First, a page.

Whatcom Locavore: Homemade yogurt a wonderful source of calcium and more


Whatcom Locavore

Making yogurt yourself allows you to control how thick and tangy you want it. Add fruit, nuts or honey, if you like, and enjoy this amazing and healthful food.


During the past week I tracked everything I ate with online software that adds up the nutritional values. I do this every now and then to see if my nutrition is improving, since that was one of my main motivations for transitioning to eating as a locavore (a person who eats only locally grown foods as much as possible).

As expected, my nutrition has improved substantially. In fact, I am now getting well over the recommended percent DVs (USDA's Percent Daily Values) on most essential nutrients.

There were only three problem nutrients identified - calcium, potassium and magnesium. I can adjust the potassium and magnesium deficiencies with fairly simple food changes, but the calcium deficit concerns me.

We commonly think of calcium as important for bone health and the prevention of osteoporosis. However I remember learning in my undergraduate human physiology courses how calcium is essential to some of the body's other systems. For example, brain and nerve function, muscle contractions, blood clotting, intercellular communication, insulin regulation of glucose - these things can't happen normally without sufficient calcium.

In a stroke of serendipity, I had already decided the theme of today's article would be yogurt. Yogurt is a good source of calcium, but I discovered even more reasons why yogurt is an important food.

As I was researching the health effects of yogurt, I came across fascinating research by Dr. Michael Zemel, done circa 2003 when he was a professor of nutrition at the University of Tennessee in Knoxville. His special focus was studying the effects of calcium on obesity and weight loss.

In one study, subjects were assigned a diet with a deficit of 500 calories per day below what was necessary to maintain their current weight. One group received a food plan that included 18 ounces of yogurt per day (about 1,100 mg of calcium), while the diet of the other group received 500 mg of calcium per day from other food sources. Five hundred mg is about the average in a typical American diet. (My food tracking had shown my average daily calcium intake was about 560 mg - pretty close to the average.)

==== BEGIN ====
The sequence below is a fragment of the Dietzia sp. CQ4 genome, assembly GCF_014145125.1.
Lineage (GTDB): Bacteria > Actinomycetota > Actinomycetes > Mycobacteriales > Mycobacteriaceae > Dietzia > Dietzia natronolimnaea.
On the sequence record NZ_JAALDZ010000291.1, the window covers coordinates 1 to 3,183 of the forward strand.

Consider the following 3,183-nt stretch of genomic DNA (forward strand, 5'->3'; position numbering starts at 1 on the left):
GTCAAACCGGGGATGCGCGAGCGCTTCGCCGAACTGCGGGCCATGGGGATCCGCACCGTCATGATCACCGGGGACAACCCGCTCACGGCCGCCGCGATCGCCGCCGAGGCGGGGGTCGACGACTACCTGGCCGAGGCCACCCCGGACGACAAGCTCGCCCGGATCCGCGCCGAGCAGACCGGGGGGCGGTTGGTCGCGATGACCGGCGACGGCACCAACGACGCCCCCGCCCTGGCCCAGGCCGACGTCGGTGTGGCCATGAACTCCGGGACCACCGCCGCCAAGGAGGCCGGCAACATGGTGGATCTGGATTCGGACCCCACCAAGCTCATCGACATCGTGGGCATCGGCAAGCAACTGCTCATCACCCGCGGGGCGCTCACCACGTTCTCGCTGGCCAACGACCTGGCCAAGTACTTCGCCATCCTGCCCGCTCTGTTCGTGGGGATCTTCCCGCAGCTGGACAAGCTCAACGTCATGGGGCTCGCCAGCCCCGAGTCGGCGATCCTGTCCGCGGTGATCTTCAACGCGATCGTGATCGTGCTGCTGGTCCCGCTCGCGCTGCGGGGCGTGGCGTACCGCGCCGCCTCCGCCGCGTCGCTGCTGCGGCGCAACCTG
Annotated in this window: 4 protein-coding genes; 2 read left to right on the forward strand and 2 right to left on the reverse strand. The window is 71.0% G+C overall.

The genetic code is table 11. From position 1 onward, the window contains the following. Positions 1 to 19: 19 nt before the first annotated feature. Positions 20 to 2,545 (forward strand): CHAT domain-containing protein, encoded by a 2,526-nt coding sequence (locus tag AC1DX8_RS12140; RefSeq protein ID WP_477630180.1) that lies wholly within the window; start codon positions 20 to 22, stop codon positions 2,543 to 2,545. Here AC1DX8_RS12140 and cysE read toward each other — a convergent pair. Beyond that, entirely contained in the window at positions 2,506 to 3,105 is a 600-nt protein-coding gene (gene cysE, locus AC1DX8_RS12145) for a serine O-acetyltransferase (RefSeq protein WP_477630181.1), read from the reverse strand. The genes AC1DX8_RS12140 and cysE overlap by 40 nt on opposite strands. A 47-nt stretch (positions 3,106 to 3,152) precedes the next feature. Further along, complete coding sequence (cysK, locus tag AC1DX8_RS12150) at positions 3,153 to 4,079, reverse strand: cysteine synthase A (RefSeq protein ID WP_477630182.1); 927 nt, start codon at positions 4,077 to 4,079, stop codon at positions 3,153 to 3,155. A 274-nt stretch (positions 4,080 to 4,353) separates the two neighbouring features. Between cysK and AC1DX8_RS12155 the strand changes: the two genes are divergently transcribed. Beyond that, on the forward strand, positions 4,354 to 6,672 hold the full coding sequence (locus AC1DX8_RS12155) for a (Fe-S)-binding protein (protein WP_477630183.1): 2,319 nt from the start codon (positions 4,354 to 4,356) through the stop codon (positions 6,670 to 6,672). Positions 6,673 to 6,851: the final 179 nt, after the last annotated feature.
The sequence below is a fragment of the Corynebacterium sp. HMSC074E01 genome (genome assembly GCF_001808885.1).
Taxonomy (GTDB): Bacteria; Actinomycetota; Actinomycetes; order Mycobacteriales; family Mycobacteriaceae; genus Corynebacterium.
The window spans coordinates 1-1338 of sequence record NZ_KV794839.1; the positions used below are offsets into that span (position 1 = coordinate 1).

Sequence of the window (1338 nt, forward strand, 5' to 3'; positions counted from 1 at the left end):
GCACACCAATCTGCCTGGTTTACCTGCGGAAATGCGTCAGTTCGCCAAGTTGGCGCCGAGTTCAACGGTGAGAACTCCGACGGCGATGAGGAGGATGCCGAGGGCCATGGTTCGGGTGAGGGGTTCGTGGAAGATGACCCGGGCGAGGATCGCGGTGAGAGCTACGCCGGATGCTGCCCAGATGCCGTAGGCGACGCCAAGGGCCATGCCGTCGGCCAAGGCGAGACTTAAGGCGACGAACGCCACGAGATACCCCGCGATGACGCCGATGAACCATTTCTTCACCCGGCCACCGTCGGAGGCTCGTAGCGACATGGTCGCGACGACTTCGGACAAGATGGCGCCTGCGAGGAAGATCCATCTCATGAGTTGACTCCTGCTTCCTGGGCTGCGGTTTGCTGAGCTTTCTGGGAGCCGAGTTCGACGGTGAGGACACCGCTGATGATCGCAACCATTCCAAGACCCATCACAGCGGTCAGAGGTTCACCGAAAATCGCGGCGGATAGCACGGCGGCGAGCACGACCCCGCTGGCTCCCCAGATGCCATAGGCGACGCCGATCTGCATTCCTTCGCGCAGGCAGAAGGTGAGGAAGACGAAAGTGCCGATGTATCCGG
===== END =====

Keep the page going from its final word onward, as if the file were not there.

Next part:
The study reported that the yogurt group lost 22 percent more weight than the control group. They also lost 61 percent more body fat and, specifically, 81 percent more belly fat. Belly fat is more closely associated with risk of heart disease and other health risks than fat carried on other parts of the body. Finally, the yogurt eaters were more likely to maintain lean muscle mass during weight loss.

I found these results fascinating. This study appears to have been fairly well-publicized in fitness and health media at the time, but I had never heard about it until now. It turns out that in a separate study of 120,000 people by different researchers, yogurt was ranked the highest of all weight loss related foods. Who knew?

If weight loss is not one of your concerns, yogurt has other significant health benefits, too. One that's popular (with new terminology) relates to probiotics, certain live cultures used to make yogurt from milk. In most yogurts, the cultures are "live and active" when they are eaten, and it will say so on the container.

Yogurt cultures are actually beneficial bacteria necessary to human gut health and good digestion. The bacteria can help displace other harmful bacteria, which can become established due to illness, certain medications, or poor food choices.

Besides calcium and probiotics, yogurt is also rich in potassium (another of my three nutritional deficiencies) and several other essential minerals. A one-cup serving also contains about 60 percent of the vitamin B12 percent DV for adult women. B12 supports healthy red blood cells and nervous system functioning.